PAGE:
My Musical Awakening

Back when I was younger.  A lot younger. (No, younger than that.) My musical tastes was pretty much limited to the softest of rock, love songs and ballads, and, well, things like this:

The “Donny and Marie” show was on the air and, yep, I was a big fan.  Which should tell you pretty much all you need to know about my musical tastes back then.

About the time I was going into the Air Force, MTV (yes, they used to play music) was founded.  Now, most of the places I was stationed I didn’t have cable.  But at some point I encountered this video–best guess is it was while I was stationed in England:

The “story” in the video is what roped me in but it got me to listen, actually listen, to a different style of music than I had paid attention to before.  I started listening to more “Rock and Roll” in addition to the softer love songs and ballads–which I still enjoyed and still do.

So this was the first break in the wall, the first glimmer of light passing through my eyelids in the course of waking up.

More years passed and I ended up in a place that actually had cable both MTV and VH1.  And I encountered this one:

Okay, it was the babe with the sword that drew much of my attention here but still, my musical horizons expanded still more.  I had previously been rather dismissive of The Artist Formerly Known as the Artist Formerly Known as Prince.  The reasons don’t really matter but here, once again, I actually paid attention.

More years passed.  I encounter work by John Ringo.  if you don’t know who he is, no he isn’t a musician.  He’s a writer.  My first encounter with his work was in his “Posleen Trilogy” (which turned into four books then expanded into a series including other co-authors and so forth). Music played a roll in that by reference–a gimmick was that certain styles of music “fit” as a movement cadence for…well, the details don’t matter.  And here I got this one:

Later, I picked up another of his books, Ghost. Look, I’ll warn you, this book is not for everybody.  It’s violent.  It contains explicit fetish sex, including non-consensual.  The main character is not a nice man. (It also won a romance award, but that’s another story.) But what it, and the series that spawned from it, did do was introduce me to several artists and music genres that I had not encountered before and I was just…wow.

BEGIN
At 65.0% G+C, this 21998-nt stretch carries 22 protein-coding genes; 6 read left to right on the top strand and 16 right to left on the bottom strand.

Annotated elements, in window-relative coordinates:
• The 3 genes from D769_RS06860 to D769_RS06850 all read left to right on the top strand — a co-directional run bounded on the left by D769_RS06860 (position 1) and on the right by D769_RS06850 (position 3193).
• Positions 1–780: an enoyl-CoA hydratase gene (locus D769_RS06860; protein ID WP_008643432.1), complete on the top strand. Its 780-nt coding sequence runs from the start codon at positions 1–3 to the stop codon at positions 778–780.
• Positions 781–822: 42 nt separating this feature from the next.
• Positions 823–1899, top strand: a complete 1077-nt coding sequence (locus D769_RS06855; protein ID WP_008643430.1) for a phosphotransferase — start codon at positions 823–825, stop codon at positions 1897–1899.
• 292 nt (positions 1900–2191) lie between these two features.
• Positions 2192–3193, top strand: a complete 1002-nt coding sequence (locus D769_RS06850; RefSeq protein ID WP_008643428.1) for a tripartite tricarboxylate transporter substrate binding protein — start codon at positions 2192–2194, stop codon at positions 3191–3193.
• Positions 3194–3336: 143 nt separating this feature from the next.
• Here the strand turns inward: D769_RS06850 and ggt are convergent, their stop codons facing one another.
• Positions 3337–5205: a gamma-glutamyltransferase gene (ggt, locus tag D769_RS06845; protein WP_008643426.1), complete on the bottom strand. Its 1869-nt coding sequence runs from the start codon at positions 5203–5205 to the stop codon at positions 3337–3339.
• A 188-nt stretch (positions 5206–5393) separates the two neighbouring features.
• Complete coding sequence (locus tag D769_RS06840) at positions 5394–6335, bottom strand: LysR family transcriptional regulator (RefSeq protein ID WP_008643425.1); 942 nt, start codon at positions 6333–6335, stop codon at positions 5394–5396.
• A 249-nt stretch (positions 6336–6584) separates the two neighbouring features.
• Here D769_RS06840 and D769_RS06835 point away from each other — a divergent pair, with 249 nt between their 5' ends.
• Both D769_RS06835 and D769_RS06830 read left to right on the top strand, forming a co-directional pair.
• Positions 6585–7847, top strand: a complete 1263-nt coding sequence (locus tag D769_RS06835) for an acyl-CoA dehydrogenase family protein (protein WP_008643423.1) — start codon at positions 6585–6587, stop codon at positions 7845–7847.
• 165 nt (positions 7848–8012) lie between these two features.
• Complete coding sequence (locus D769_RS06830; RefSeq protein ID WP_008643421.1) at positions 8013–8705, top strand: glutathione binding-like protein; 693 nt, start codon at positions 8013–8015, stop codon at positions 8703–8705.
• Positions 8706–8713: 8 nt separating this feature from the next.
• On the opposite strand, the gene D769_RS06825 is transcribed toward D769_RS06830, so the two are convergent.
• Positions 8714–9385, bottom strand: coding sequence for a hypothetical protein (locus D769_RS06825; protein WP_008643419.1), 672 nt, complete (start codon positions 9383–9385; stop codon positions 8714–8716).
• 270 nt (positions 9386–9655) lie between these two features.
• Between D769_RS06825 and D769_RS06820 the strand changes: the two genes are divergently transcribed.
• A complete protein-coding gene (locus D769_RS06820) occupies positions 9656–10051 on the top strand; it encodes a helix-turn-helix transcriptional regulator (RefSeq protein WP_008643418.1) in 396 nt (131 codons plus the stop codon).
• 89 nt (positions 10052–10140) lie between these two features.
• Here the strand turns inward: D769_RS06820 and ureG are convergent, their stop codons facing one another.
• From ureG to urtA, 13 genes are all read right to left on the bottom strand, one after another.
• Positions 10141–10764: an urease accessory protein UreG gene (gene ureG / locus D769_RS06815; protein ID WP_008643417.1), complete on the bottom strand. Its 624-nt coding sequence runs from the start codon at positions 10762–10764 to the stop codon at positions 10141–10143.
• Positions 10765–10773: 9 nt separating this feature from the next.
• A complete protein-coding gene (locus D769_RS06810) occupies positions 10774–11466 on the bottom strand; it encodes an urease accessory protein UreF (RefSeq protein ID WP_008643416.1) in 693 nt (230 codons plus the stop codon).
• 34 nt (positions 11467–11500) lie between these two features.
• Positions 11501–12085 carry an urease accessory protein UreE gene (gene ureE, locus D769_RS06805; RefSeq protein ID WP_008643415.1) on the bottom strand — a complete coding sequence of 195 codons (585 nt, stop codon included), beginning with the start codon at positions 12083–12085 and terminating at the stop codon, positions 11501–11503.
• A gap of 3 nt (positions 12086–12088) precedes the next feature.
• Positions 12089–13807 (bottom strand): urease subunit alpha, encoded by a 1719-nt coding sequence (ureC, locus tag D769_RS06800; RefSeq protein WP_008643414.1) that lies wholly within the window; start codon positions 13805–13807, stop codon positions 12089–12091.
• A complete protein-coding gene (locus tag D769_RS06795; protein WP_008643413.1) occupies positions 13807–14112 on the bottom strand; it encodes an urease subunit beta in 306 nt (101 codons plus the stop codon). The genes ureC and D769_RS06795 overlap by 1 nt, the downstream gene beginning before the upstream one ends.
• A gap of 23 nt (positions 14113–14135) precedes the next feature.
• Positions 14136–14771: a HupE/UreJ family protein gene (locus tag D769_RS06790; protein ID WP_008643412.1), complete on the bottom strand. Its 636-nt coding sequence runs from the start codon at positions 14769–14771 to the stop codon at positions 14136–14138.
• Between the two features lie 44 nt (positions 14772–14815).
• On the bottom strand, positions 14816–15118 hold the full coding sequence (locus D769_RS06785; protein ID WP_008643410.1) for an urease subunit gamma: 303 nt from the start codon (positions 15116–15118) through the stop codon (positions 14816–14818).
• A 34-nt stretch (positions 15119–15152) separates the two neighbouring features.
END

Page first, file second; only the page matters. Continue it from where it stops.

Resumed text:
There was this piece by the Dark Wave group The Cruxshadow. (It was called “Goth” in the book and marks when I started thinking of myself as “goth” and breaking out of the bad advice I had received many years before.)

In addition to the dark wave, that same series introduce me to power metal:

And Symphonic metal:

And with those as starting points I started some explorations of my own:



And, continuing my Goth exploration, I tried Bauhaus:

However, I didn’t much care for Bauhaus.  An interesting change of pace, but not something I’d listen to much.  Thought I’d have to turn in my Goth card (while still being allowed to keep my Metalhead card).  But then I discovered some others.

The Sisters of Mercy:

The 69 Eyes:

Type O Negative:

And that’s where I am now.  So maybe I get to keep my goth card after all.

One thought on “My Musical Awakening”

  1. Growing up in the late 70’s-80’s, much of my background music was classic rock, Motown, and and blues.
    When I got to high school, hair metal was all the rage, and I was an Guns & Roses fan for a bit. But, I found that what I liked in them, I could find more of it in Led Zeppelin. So, me and most of my cohort moved into classic 70’s rock & prog- Led Zep, Rush, Pink Floyd, and so on.
    Around that time, I picked up the bass guitar, and started reading related periodicals. Those introduced me to the world of Jazz, and the great players like Jaco, Stanley, Nathan East, Anthony Jackson, and so on. Plus, I also began a new appreciation of the great musicianship of the old R&B, Soul, Funk, and Motown guys like James Jamerson, Duck Dunn, Chuck Rainey, and so on.
    While in college, I happened across a used recording of the Who’s “Live at Leeds”, and that was mind blowing.

    I’ll pretty much listen to most anything these days that isn’t mass manufactured kiddy bubblegum.


Leave a Reply

Fill in your details below or click an icon to log in: Logo

You are commenting using your account. Log Out /  Change )

Twitter picture

You are commenting using your Twitter account. Log Out /  Change )

Facebook photo

You are commenting using your Facebook account. Log Out /  Change )

Connecting to %s

%d bloggers like this: